Cutting into this protection for any reason will just put us back to the earlier position of allow everything or allow nothing, with no in between.

Complaints of free speech, political bias, etc are totally ridiculous and should be ignored. That’s not what the issue is.

—cpt kangarooski

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  1. identicon
    Anonymous Coward, 12 Apr 2019 @ 12:57pm

    Re: Re: TWO ABSOLUTELY BEDROCK CASES do not support your view

    Common law.

    Show me the law or case law that says patrons of a restaurant can't go topless inside. I DARE YOU.

    Or if you want to get even more similar, tell me this, why can restaurants kick out someone for saying things they don't like but not social media platforms? Hm? It's both speech. Those restaurants MUST be infringing on individuals' rights. Right?

    Often with visible notice given.

    And what is different about that than presenting a user with a VISIBLE NOTICE of the rules they will be expected to adhere to when using a given website? Hm?

    Those requirements in NO way infringe upon 1A Rights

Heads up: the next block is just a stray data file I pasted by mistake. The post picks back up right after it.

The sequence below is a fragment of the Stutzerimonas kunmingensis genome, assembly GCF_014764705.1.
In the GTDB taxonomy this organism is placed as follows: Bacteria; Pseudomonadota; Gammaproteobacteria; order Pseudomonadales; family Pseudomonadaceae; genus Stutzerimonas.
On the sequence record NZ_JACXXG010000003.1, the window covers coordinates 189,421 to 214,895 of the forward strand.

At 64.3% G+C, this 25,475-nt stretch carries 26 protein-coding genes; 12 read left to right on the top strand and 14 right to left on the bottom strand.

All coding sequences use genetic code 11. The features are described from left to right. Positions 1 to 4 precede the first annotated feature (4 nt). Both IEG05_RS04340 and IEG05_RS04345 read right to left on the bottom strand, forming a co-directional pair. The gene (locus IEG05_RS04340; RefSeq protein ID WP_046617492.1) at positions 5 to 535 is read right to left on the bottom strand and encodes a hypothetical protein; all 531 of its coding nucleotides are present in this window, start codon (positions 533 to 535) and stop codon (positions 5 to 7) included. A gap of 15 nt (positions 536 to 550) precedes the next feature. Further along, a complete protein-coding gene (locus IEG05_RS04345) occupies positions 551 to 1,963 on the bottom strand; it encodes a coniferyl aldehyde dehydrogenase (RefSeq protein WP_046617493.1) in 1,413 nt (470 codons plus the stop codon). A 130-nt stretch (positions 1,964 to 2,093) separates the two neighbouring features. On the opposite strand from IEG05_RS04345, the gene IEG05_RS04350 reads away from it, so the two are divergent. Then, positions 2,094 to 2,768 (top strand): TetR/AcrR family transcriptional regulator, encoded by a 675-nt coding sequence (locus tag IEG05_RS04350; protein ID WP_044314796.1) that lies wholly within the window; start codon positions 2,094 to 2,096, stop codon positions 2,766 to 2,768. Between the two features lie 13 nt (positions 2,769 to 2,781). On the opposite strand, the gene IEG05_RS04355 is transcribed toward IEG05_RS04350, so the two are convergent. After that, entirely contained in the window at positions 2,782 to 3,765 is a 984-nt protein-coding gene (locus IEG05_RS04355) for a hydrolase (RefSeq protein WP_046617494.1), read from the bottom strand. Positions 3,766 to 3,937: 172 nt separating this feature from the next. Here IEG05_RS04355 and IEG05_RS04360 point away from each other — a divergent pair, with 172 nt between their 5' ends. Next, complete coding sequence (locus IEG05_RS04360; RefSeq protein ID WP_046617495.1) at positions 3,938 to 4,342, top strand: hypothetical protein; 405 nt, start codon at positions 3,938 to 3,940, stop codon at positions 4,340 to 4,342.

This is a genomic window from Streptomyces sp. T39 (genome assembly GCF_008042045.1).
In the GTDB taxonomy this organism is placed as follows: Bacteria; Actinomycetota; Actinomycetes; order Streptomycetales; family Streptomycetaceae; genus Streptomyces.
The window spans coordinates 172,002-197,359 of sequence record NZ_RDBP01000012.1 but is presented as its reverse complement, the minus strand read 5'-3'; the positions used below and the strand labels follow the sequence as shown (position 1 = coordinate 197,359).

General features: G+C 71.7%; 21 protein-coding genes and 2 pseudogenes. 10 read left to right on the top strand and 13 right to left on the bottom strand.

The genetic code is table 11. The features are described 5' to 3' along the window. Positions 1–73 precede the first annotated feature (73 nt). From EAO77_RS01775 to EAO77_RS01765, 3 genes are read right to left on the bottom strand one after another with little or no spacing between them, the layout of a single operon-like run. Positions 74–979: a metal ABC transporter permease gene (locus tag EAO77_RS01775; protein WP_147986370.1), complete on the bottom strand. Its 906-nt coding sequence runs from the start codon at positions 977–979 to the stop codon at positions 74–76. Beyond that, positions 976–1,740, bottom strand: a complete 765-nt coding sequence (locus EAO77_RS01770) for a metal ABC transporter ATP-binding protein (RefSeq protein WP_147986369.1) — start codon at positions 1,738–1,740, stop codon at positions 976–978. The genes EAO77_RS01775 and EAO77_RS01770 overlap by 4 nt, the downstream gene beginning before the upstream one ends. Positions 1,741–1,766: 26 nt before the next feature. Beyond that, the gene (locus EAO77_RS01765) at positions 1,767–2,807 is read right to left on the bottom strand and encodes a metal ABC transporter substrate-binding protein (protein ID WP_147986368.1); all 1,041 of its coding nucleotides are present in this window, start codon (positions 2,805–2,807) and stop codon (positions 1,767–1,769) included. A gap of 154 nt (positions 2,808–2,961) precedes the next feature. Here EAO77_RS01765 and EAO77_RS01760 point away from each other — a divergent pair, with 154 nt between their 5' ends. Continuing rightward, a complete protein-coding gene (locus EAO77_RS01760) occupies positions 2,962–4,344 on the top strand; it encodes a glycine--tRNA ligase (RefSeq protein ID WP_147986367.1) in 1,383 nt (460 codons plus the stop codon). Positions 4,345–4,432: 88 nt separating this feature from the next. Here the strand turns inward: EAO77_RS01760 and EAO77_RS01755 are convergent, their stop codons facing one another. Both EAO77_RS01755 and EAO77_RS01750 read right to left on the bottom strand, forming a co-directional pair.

Then PRIVATE platforms setting out the rules of what will and will not be allowed on their platforms is no different and does not infringe on First Amendment rights. Either neither of them do or they both do. You can't have it both ways.

    1A is VASTLY more important in any case.

    It's the same damn thing. The First Amendment is what GIVES the restaurants the RIGHT to kick out whoever they damn well please (with some minor, narrow exceptions for race, sex, etc...). That same right extends to ALL businesses and corporations, including social media.

    Requires far more care and notice than just EULA.

    Then all restaurants should have to sit down each patron before serving them and tell them exactly what kind of speech will and will not be tolerated in their restaurant. Because after all, restaurants don't even have EULA's, so how in the hell are patrons supposed to know?

    You are incoherent, just flinging out crap.

    Yeah sure, monkey boy.